Just a short (for me anyway) post here on a vSphere 7 feature I get pinged about every so often: Clustered VMDK. VMware introduced this feature in vSphere 7. It is an attribute of a VMFS6 datastore which can be enabled on a new datastore – post-creation as the option is not available in the create datastore wizard – or on an existing datastore. When a VMFS has clustered VMDK enabled, it means a vmdk can be shared with multiple VMs. Now those of you who use a database and feature called Oracle RAC and run it on VMFS, might scratch your head and say you already do this without the clustered VMDK feature. Indeed, I have a number of whitepapers that cover the configuration. So why do we need this feature? Well, in the case of Oracle, we use a setting called multi-writer flag to share our vmdk with multiple VMs. That works perfectly because Oracle doesn’t need the one thing clustered VMDK provides: SCSI-3 Persistent Reservations (PR). SCSI3-PR is used for I/O fencing, which basically means it controls the access of multiple nodes to the same device. The Oracle software handles the fencing so it doesn’t require SCSI3-PR. So what does need SCSI3-PR? Windows Server Failover Cluster (WSFC). Before clustered VMDK, you had to use physical RDMs with WSFC, and, well, no one likes those for a host of reasons. If you want more detail on setting up WSFC with clustered VMDK, VMware has lots here. Note that during validation of the WSFC you will get a warning [Failure issuing call to Persistent Reservation REGISTER. RESERVATION KEY 0xa SERVICE ACTION RESERVATION KEY 0xb for Test Disk 0 from node dsib2031: Incorrect function] about the Microsoft feature called “Storage Spaces” which is not something you use on the SAN. We do not support the feature on the PowerMax so you can safely ignore the warning. The first test for SCSI-3 Persistent Reservations is the one that matters.
Clustered VMDK comes with a bunch of restrictions/limitations and a few requirements, two of which are pertinent to the array:
- The physical disk that virtual disks are stored on must support ATS SCSI commands.
- The physical disk must support SCSI-3 Persistent Reservations, specifically Write Exclusive All Registrants (WEAR) type reservations.
The first we’ve supported on VMAX/PowerMax since VMware introduced VAAI back in vSphere 4 so no problem there. The reason VMware needs it is they don’t support SCSI-2 with clustered. The second one is where I get all the questions because in many discussions around clustered VMDK, the SCSI-3 portion of the statement is left out and only the WEAR type reservations is included. Now if you don’t know that WEAR is a type of reservation under the SCSI3-PR umbrella, it is confusing. In fact SCSI3-PR has a number of different types besides WEAR:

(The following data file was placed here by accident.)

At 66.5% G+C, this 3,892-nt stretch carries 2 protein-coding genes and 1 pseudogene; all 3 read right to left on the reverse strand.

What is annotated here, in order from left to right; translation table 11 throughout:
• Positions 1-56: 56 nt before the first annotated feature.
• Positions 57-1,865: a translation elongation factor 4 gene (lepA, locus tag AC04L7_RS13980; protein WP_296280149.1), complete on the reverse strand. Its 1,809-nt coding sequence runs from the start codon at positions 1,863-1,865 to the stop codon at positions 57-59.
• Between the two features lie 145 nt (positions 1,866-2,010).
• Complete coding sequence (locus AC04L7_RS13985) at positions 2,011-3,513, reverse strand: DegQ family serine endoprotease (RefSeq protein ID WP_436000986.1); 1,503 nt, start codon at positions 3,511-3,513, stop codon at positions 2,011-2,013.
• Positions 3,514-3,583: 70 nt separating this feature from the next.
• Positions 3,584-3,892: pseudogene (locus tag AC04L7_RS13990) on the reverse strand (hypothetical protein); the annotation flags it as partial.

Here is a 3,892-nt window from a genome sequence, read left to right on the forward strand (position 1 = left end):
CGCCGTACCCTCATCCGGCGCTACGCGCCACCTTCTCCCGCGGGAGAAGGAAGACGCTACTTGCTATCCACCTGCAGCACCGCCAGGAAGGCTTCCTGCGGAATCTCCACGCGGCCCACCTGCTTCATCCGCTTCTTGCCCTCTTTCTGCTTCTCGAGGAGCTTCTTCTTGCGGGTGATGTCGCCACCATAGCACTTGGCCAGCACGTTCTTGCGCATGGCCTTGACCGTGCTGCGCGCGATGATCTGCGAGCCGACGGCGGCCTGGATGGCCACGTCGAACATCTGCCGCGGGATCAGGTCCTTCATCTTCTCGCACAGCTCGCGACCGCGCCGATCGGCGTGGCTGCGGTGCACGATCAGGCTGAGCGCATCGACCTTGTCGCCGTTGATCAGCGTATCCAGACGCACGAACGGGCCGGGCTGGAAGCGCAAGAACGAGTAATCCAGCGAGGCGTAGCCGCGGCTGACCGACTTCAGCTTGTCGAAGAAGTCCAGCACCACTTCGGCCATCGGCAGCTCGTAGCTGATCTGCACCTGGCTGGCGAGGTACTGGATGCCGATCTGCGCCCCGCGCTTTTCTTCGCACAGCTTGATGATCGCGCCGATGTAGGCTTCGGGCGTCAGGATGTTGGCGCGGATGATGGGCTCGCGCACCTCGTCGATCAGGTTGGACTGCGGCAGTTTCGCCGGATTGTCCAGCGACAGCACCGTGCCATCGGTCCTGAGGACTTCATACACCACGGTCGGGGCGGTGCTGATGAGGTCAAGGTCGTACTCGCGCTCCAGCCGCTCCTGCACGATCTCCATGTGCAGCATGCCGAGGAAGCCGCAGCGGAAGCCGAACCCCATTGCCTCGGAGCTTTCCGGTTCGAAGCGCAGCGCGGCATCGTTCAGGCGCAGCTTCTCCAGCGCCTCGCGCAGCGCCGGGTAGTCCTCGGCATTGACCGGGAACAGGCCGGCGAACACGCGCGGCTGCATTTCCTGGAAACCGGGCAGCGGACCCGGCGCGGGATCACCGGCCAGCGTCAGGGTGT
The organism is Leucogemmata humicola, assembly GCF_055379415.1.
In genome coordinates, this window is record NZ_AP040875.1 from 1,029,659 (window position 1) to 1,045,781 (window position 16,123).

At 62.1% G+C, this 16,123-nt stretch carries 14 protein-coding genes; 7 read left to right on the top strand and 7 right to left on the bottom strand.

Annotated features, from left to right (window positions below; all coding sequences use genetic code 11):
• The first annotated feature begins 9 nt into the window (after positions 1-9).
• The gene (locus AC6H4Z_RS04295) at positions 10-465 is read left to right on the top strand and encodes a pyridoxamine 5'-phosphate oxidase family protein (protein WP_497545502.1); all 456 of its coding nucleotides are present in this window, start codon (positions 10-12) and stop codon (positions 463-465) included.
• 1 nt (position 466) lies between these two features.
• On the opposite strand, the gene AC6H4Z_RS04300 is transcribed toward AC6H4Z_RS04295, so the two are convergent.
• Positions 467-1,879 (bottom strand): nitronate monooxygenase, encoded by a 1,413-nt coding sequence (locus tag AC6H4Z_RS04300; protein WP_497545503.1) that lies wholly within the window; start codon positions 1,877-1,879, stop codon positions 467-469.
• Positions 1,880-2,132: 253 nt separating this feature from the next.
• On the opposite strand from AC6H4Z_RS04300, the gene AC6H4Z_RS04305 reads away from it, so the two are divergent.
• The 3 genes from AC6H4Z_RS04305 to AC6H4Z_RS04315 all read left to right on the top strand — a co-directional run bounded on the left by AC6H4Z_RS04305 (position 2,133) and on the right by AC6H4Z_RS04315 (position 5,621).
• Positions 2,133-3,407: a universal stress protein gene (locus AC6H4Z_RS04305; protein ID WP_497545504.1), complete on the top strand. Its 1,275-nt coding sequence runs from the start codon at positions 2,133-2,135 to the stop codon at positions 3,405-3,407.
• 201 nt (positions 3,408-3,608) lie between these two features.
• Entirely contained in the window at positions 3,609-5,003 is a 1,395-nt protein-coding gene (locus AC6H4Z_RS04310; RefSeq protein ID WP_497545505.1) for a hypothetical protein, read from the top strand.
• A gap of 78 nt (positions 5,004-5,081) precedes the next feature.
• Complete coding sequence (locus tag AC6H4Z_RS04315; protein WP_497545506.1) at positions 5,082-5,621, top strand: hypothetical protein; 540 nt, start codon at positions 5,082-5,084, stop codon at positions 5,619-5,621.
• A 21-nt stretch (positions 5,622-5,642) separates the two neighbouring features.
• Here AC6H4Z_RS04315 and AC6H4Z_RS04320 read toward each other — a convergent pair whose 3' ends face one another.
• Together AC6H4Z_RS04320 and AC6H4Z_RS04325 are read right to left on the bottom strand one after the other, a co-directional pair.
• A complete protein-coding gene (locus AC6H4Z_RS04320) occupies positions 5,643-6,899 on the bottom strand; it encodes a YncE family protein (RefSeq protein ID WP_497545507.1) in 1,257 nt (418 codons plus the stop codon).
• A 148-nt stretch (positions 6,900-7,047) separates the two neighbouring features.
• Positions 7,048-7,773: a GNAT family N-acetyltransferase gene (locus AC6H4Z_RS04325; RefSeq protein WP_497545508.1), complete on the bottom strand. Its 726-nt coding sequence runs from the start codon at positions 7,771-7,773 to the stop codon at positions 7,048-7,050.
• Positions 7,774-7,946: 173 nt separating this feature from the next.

- Write Exclusive (WE)
- Exclusive Access (EA)
- Write Exclusive Registrants Only (WERO)
- Exclusive Access Registrants Only (EARO)
- Write Exclusive All Registrants (WEAR)
- Exclusive Access All Registrants (EAAR)
The PowerMax, supports all these types, but for clustered VMDK only the WEAR one matters. Note also that if you are using SRDF it sits on top of the devices so it has no bearing on supportability of SCSI-3.
Finally, how do I know if my array supports it and how do you enable the feature? Well, VMware has that covered. When you go to create a datastore in vSphere 7, there is a new column in the create datastore wizard called Clustered VMDK Supported, which will tell you whether the array device, in this case a PowerMax, supports the feature (it does).
But I should note, there is no checkbox to enable clustered VMDK during datastore creation. So after you create the datastore, you can see the option is disabled.
Select the enable button to receive the following notice where you will need to select ENABLE again to complete the process.
Now the datastore shows support for Clustered VMDK and you are ready.
As I mentioned, lots of different limitations and recommendations to read about for this feature. Some will be the same as Oracle shared vmdks, some different. If you plan on using WSFC with clustered VMDK, definitely read up on all of them before you start.
Though this post was just about FC/VMFS and WSFC, I want to remind users we do not support SCSI3-PR with VMware Virtual Volumes (vVols). I point that out simply because VMware does support WSFC with vVols but we cannot yet.